In the twentieth and twenty-first of his thirty-four theses, Shepherd asserted:
The Pauline affirmation in Romans 2:13, â€œthe doers of the Law will be justified,â€ is not to be understood hypothetically in the sense that there are no persons who fall into that class, but in the sense that faithful disciples of the Lord Jesus Christ will be justified (Compare Luke 8:21; James 1:22-25). The exclusive ground of the justification of the believer in the state of justification is the righteousness of Jesus Christ, but his obedience, which is simply the perseverance of the saints in the way of truth and righteousness, is necessary to his continuing in a state of justification (Heb. 3:6, 14).
The righteousness of Jesus Christ ever remains the exclusive ground of the believerâ€™s justification, but the personal godliness of the believer is also necessary for his justification in the judgment of the last day
A natural response to these assertions is â€œhave I been obedient enoughâ€? Or â€œhave I been sufficiently faithfulâ€? After all, if Iâ€™m not obedient, then it sounds like Iâ€™m going to compromise my state of justification. And if Iâ€™m not personally obedient, then I need to worry about judgment day. At the same time, if the truth of my justification is linked to my own goodness and godliness, and if my good works are tainted with sin, Iâ€™m in a heap of trouble. Which is another way of saying that linking faith and obedience closely, even if the aim is to get people to be holier, is to destroy the comfort of a clear conscience that comes with justification by faith alone.
The Reformers saw this problem and addressed it directly when explaining justification and good works. According to the Belgic Confession, Article 23, the obedience of Christ:
is enough to cover all our sins and to make us confident, freeing the conscience from the fear, dread, and terror of God’s approach, without doing what our first father, Adam, did, who trembled as he tried to cover himself with fig leaves.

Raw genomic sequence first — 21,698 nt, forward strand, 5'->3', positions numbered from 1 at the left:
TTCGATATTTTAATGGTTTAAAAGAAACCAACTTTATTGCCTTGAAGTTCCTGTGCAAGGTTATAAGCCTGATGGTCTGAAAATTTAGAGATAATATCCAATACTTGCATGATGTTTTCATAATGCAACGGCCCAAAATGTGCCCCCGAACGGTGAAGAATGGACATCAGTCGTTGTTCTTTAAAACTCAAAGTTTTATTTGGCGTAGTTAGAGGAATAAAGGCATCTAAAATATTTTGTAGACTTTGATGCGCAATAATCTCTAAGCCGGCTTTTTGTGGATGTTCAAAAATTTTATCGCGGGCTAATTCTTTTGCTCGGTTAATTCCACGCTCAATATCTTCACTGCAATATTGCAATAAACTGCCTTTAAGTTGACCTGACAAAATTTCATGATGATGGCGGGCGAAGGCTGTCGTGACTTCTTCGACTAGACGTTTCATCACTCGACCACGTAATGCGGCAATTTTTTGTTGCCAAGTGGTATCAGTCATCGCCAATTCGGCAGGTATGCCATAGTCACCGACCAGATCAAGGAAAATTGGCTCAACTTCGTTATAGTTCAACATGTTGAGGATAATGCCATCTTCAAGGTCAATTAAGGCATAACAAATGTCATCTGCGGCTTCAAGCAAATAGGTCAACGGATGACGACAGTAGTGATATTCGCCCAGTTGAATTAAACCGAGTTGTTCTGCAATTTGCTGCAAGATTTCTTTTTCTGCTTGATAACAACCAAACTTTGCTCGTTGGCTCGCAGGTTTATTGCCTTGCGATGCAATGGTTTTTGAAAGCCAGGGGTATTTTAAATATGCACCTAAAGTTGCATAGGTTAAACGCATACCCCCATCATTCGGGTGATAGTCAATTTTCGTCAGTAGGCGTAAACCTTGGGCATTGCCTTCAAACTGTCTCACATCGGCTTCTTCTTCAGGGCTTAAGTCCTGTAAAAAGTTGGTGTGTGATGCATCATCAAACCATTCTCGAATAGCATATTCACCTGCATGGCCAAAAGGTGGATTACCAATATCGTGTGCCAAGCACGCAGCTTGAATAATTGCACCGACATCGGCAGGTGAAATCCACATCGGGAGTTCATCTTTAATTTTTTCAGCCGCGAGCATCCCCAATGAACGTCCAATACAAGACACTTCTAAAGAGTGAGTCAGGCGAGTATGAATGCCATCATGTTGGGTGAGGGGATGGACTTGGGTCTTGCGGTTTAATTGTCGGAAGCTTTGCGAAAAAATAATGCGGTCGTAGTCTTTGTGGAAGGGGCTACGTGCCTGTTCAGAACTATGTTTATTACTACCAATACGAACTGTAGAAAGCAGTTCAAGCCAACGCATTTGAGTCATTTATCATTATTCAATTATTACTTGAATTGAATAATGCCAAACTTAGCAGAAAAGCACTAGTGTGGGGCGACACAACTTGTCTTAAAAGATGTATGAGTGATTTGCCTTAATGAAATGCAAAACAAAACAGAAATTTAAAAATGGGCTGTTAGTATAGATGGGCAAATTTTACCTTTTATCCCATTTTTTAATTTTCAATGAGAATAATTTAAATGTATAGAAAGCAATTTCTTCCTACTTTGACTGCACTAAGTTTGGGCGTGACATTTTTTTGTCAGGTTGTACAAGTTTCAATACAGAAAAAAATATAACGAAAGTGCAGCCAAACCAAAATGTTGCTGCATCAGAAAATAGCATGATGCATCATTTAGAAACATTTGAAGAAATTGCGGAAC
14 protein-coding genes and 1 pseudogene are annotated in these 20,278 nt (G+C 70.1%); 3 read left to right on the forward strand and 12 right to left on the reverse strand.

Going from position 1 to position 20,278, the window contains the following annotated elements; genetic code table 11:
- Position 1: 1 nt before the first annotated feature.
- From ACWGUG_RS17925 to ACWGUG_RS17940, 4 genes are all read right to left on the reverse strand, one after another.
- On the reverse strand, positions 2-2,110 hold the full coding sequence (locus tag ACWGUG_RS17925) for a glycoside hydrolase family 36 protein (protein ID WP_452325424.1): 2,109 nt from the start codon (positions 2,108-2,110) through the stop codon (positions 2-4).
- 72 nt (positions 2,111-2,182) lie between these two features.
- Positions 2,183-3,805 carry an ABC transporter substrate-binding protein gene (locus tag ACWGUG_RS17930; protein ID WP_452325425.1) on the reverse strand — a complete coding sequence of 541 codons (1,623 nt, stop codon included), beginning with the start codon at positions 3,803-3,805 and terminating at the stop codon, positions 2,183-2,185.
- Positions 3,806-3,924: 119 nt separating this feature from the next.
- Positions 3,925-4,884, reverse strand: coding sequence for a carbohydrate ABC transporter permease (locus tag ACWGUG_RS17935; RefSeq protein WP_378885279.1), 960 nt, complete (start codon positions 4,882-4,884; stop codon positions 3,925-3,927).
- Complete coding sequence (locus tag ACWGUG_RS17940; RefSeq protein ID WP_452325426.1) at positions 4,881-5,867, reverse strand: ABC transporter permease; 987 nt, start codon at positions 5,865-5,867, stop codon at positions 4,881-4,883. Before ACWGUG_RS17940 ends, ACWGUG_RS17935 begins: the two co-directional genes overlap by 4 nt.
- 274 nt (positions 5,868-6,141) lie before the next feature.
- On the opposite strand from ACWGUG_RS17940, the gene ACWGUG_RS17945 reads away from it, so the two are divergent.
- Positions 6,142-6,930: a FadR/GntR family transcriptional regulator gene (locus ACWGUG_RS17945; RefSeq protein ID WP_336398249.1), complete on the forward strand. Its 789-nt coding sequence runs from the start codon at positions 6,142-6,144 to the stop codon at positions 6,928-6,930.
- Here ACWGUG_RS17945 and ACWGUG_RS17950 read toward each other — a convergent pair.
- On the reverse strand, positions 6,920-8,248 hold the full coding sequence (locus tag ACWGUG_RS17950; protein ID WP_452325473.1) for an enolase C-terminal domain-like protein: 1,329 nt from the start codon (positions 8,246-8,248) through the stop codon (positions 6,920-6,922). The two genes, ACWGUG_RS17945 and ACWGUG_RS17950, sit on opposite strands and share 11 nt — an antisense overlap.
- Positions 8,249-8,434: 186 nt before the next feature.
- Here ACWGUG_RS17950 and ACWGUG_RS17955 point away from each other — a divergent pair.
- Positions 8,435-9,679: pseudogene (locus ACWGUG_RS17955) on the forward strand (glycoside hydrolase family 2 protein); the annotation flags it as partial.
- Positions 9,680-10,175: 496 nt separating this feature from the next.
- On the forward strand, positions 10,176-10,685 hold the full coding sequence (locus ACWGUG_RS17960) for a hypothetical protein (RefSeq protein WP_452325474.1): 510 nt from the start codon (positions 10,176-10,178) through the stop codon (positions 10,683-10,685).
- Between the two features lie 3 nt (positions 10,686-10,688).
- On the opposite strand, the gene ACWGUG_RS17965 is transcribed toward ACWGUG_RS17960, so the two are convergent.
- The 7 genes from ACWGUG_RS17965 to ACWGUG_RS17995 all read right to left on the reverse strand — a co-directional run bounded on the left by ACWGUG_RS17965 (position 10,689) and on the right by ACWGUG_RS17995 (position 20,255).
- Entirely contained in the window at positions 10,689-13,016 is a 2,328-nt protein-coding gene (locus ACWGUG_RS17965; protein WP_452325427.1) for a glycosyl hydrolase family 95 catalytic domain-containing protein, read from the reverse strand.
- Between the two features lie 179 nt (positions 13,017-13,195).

In fact, if we had to appear before God relying– no matter how little– on ourselves or some other creature, then, alas, we would be swallowed up.
Therefore everyone must say with David: “Lord, do not enter into judgment with your servants, for before you no living person shall be justified.”
The problem of a plagued conscience was also pertinent to the consideration of the Christianâ€™s obedience and faithfulness. In the next article (24) the Belgic Confession affirms:
[A]lthough we do good works we do not base our salvation on them; for we cannot do any work that is not defiled by our flesh and also worthy of punishment. And even if we could point to one, memory of a single sin is enough for God to reject that work.
So we would always be in doubt, tossed back and forth without any certainty, and our poor consciences would be tormented constantly if they did not rest on the merit of the suffering and death of our Savior.
The great advantage of justification by faith alone and its priority to sanctification and good works, then, is that it calms a sinnerâ€™s conscience. It could be my problem alone, since I may have more dirt to plague my conscience than others. But then again, if perfection is the standard, all are condemned and should be haunted by Godâ€™s holy standard. That is all the more a reason for highlighting justification by faith alone as the solution to a guilty conscience, and rejecting any formulation that prompts sinners to wonder if they have done enough to be saved.